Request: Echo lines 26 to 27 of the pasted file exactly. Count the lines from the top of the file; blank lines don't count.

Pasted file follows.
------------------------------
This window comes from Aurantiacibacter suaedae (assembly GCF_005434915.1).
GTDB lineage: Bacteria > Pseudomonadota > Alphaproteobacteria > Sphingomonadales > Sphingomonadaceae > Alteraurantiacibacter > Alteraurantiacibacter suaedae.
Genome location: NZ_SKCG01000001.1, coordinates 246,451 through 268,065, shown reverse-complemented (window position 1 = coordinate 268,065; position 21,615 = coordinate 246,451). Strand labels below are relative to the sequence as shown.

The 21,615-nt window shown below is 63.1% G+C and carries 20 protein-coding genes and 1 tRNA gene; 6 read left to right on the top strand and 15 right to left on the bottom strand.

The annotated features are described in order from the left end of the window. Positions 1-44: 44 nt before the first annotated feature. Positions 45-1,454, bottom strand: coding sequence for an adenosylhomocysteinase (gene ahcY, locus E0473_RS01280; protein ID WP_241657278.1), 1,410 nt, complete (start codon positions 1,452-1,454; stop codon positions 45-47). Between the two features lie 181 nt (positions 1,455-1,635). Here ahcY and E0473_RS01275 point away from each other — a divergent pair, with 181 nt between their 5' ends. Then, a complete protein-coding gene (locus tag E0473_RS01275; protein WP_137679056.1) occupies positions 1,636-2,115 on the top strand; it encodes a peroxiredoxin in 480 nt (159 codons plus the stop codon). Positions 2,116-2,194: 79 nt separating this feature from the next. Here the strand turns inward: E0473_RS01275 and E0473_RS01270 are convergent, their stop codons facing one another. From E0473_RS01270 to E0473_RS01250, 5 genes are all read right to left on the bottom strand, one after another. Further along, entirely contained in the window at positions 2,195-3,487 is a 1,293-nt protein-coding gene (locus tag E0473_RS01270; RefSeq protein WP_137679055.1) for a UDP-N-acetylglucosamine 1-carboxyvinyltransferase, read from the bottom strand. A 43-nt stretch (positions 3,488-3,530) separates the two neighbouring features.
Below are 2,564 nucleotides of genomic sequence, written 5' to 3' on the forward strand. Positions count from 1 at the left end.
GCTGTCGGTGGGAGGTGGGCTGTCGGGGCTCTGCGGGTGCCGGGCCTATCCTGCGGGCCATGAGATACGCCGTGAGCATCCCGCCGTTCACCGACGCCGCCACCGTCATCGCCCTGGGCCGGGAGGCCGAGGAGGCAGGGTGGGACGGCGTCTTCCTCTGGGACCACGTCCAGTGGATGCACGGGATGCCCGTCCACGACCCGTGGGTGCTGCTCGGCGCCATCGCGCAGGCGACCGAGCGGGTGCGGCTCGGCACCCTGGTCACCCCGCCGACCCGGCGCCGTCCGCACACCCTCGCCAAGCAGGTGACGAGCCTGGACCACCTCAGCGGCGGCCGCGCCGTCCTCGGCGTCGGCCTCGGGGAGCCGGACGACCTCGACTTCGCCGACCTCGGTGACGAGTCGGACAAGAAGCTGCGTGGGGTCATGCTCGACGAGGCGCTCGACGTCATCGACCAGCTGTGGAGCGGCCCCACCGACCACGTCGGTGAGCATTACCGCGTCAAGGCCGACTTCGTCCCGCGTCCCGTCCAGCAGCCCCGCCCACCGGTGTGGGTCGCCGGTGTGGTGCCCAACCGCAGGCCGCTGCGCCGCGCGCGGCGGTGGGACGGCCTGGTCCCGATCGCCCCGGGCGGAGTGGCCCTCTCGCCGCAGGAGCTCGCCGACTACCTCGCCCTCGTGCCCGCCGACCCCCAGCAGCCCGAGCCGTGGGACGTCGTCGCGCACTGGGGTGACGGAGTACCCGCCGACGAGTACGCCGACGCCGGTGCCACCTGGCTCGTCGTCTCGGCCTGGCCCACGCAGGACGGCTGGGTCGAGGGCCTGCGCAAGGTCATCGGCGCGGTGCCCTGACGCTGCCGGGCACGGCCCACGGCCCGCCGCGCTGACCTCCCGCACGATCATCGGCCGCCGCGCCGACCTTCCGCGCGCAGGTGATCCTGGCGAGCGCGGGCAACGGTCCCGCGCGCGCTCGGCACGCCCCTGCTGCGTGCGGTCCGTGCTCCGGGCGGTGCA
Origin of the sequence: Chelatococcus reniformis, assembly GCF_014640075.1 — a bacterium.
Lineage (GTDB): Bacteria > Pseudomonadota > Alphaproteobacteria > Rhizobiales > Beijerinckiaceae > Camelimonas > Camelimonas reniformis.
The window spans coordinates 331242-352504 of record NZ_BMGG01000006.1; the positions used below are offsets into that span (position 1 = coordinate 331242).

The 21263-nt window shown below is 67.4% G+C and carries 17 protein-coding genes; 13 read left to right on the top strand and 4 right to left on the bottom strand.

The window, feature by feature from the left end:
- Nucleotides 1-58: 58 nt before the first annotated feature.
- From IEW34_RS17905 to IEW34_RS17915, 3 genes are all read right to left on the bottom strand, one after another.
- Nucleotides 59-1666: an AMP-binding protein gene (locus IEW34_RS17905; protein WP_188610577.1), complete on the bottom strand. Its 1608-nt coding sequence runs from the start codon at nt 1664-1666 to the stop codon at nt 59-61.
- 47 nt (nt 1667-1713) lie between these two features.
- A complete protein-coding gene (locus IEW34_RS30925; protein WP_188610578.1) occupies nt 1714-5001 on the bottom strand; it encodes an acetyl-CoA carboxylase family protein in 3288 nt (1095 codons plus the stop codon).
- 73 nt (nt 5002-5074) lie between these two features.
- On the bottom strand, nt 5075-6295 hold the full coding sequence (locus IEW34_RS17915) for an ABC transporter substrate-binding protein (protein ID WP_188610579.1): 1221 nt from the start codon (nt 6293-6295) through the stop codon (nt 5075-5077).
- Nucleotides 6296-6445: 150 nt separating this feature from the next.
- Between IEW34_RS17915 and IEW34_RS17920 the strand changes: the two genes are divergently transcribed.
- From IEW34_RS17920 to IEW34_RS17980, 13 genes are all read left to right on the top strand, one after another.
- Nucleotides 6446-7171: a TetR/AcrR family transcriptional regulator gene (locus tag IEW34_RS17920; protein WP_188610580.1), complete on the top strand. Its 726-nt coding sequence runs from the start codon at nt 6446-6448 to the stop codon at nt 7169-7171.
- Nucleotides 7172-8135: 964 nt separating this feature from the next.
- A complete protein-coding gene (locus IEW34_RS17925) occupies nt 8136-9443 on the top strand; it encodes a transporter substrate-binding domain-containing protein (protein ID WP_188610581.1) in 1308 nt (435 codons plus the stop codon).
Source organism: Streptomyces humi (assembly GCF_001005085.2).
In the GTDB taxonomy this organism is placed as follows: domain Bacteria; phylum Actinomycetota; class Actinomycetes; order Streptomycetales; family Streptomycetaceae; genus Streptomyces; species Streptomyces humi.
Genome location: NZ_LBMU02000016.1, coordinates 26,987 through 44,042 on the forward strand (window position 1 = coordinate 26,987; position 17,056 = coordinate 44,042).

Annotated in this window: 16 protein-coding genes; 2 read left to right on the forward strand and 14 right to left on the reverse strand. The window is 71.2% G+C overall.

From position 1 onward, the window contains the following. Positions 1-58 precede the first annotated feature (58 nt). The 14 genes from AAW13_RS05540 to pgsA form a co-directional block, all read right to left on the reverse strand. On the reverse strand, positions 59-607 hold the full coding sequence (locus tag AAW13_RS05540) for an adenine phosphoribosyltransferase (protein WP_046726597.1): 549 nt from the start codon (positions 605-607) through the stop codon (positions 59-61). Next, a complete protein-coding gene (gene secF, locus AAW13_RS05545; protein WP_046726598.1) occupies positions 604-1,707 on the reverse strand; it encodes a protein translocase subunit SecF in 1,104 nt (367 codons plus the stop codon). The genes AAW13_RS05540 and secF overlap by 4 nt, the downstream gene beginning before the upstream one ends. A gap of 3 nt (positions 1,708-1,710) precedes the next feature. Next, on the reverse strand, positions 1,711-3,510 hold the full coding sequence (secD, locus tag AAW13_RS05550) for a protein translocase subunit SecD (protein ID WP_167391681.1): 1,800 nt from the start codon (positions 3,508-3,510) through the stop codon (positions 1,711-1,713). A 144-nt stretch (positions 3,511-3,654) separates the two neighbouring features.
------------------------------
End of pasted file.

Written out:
Source organism: Streptomyces humi (assembly GCF_001005085.2).
In the GTDB taxonomy this organism is placed as follows: domain Bacteria; phylum Actinomycetota; class Actinomycetes; order Streptomycetales; family Streptomycetaceae; genus Streptomyces; species Streptomyces humi.